Album opener ‘San Angeles’ will get feet moving and booties shaking, but the rest of the album is decidedly more post-rock oriented. The influences of Pink Floyd only really make a grand appearance on psychedelic tune ‘Lunar Drift’, with its spooky synths and echoing bass line.
‘The Eliminator’ takes the listener back to the eighties again, as the repetitive electronic beat that is used sounds a lot like the 8-bit sounds that were the backdrop for many early eighties video games. Imagine the aforementioned desert wasteland turning 8-bit coloured.
The eighties also dominate in the strummed intro to ‘Martin Rev’, evoking memories of Survivor’s ‘Eye of the Tiger’. You’d almost think the guys of Maserati had wished they were making music a few decades ago.
Dutch producer, Tijs Michiel Verwest – who you’ll know better as Tiësto – has become a household name throughout his career as one of the best trance producers, constantly flirting with the line between artistically good and crowd pleasing. His latest release, A Town Called Paradise, unfortunately, goes miles beyond that line.
The album features an impressive 18 tracks, 15 of which feature vocalists. Some of the best produced albums benefit from a stable, underlying theme, but not to the point where you can’t distinguish songs from each other, as is with the case with A Town Called Paradise.
There’s very little trance to be heard on the album, if any at all. If you were a fan of the In Search of Sunrise series, or any of Tiësto albums, you’re in for disappointment.
The first four tracks of the album, including the title track, are absolutely indistinguishable from any other EDM you would hear on the radio; abrasive synthesizers, meaningless chorus, throw your hands in the air and wait for the drop.
‘Written in Reverse’ is the first track on the album that indulges, using a very short electro-like hook that is over faster than you can realise what happened. The next song, ‘Echoes’, featuring singer Andreas Moe, who you may recognise from Avicii’s ‘Fade Into Darkness’ and utilises more electro influences, but is quite short-lived.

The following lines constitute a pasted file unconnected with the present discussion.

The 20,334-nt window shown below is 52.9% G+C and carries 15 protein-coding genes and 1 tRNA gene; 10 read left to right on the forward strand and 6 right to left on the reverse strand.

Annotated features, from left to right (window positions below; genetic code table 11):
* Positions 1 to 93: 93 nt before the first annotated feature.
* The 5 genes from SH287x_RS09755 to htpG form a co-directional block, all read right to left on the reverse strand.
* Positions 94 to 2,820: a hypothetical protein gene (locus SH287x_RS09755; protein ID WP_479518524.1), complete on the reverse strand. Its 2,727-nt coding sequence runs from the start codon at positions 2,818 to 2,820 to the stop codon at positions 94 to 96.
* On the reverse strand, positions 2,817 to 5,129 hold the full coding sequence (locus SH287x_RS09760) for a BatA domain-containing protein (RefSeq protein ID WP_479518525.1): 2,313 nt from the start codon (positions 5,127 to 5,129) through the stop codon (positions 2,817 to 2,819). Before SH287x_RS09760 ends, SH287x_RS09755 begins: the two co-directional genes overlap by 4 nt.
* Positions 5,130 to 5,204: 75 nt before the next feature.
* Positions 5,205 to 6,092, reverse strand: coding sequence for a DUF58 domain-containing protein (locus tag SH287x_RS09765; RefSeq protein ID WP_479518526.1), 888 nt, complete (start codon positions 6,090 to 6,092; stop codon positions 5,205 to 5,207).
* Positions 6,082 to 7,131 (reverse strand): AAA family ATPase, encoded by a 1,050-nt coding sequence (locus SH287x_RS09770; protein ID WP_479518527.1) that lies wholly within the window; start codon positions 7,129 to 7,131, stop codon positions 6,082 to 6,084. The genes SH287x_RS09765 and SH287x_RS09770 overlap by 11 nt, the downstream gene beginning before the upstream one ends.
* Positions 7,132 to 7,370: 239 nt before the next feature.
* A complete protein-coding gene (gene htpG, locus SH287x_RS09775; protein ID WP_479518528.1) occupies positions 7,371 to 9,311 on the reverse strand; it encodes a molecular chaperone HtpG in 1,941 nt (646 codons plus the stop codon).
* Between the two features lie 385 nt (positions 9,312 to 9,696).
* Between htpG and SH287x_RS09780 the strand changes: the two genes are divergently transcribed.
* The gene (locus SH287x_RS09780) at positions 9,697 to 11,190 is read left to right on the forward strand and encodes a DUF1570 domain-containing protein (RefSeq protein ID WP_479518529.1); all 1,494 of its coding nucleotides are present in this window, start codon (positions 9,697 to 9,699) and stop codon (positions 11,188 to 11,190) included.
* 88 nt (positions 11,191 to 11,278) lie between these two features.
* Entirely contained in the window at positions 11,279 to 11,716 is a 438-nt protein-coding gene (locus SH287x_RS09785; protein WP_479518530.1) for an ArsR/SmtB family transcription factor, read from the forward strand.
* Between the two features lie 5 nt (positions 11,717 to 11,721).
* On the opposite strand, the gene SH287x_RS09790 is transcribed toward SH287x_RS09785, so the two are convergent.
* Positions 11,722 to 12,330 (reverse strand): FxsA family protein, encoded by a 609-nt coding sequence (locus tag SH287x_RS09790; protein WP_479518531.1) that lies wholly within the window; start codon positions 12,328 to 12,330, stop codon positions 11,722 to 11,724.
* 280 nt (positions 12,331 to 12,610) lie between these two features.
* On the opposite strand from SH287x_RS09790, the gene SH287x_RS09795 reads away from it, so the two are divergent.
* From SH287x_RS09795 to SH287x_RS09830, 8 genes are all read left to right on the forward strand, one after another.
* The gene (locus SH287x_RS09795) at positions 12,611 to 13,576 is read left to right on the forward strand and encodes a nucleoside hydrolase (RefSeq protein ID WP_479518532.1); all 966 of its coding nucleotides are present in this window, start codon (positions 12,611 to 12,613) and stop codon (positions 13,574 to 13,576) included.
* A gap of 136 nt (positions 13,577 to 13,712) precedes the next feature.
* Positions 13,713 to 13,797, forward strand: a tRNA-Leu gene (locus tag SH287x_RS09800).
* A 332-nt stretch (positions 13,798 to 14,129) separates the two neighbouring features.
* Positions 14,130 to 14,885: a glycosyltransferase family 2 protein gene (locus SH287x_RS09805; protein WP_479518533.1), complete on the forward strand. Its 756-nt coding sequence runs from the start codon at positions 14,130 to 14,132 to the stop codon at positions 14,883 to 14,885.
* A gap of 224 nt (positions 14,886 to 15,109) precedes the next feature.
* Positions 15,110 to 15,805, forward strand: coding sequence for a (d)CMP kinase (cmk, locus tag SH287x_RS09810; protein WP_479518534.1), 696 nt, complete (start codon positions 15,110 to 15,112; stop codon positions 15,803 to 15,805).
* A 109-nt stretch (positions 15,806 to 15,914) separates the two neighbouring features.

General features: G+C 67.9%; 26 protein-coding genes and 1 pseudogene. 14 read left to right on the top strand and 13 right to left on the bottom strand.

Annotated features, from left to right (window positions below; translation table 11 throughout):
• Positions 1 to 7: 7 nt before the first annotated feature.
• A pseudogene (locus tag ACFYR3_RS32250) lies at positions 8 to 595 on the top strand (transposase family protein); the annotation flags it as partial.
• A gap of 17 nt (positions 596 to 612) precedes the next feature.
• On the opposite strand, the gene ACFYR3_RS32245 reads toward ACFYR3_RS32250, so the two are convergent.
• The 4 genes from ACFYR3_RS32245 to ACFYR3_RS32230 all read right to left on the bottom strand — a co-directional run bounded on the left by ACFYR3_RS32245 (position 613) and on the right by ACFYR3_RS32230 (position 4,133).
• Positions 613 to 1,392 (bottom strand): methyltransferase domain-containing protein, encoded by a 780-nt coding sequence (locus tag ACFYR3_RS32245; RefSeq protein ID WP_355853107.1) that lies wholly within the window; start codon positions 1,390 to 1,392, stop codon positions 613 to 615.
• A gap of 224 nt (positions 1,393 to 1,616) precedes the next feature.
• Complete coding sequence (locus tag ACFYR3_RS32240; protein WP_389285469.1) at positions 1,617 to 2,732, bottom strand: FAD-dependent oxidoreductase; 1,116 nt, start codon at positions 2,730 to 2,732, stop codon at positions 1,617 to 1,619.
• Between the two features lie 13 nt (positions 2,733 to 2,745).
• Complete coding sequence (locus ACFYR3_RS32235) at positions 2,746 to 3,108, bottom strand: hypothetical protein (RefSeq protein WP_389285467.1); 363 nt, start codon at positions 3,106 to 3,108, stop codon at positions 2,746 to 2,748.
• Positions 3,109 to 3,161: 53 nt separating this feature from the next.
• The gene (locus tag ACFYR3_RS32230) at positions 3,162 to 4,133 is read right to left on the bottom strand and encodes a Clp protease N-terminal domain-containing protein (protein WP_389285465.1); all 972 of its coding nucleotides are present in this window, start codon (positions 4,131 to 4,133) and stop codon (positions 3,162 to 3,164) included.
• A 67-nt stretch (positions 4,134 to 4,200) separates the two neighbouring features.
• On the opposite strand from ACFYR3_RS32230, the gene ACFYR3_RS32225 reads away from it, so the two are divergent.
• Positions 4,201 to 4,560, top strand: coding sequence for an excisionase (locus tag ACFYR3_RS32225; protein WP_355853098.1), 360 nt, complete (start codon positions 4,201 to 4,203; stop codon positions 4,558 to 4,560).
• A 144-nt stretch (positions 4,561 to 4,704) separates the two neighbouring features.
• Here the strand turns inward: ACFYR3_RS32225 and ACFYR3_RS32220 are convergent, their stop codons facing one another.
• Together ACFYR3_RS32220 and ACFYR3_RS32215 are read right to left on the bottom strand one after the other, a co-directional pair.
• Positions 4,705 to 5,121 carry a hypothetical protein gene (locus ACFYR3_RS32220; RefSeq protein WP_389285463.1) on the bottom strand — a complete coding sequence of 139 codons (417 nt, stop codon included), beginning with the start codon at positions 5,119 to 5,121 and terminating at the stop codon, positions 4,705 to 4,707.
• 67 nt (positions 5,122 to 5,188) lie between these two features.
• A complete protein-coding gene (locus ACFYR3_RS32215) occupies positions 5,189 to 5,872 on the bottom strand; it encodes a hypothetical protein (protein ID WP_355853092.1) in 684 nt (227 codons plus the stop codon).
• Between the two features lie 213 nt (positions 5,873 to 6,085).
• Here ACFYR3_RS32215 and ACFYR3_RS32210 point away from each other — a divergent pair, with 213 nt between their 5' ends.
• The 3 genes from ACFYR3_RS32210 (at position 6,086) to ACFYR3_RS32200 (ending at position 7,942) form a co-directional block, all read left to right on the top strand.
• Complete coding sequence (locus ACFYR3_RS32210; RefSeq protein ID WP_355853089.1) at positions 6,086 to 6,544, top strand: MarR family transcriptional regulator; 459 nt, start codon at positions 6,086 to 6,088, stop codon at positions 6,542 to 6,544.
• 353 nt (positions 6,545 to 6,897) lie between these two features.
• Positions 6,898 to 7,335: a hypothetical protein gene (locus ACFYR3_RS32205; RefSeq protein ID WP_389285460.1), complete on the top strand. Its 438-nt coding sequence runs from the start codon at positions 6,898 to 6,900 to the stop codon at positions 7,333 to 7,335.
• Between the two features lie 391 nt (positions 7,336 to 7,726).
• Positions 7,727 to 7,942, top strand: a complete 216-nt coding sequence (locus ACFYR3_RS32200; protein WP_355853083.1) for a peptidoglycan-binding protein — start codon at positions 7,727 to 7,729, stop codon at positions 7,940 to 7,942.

It really doesn’t get much better from there. Actually, saying it “doesn’t get much better” implies it was decent at some point which is a big fat lie. It’s horrendous. You’re constantly listening to cheesy EDM lines followed by awful, noisy drops. There is little musical value, and little to distinguish any of the tracks from each other. Diving into specific songs seems a little redundant, besides maybe ‘Rocky’, which sounds suspiciously similar to Europe’s ‘The Final Countdown’, and ‘Shimmer’, featuring returning singer Christian Burns, who you’ll remember from Tiesto’s ‘In the Dark’ or Armin Van Buuren’s ‘This Light Between Us’.
Disappointing and, quite frankly, tedious, A Town Called Paradise is not just a mindless crowd-pleaser, but an exasperating and often irritating one. If you’re a fan of regurgitated, sub-par music and lyrics, this is the album and artist for you. We want that hour of our lives back.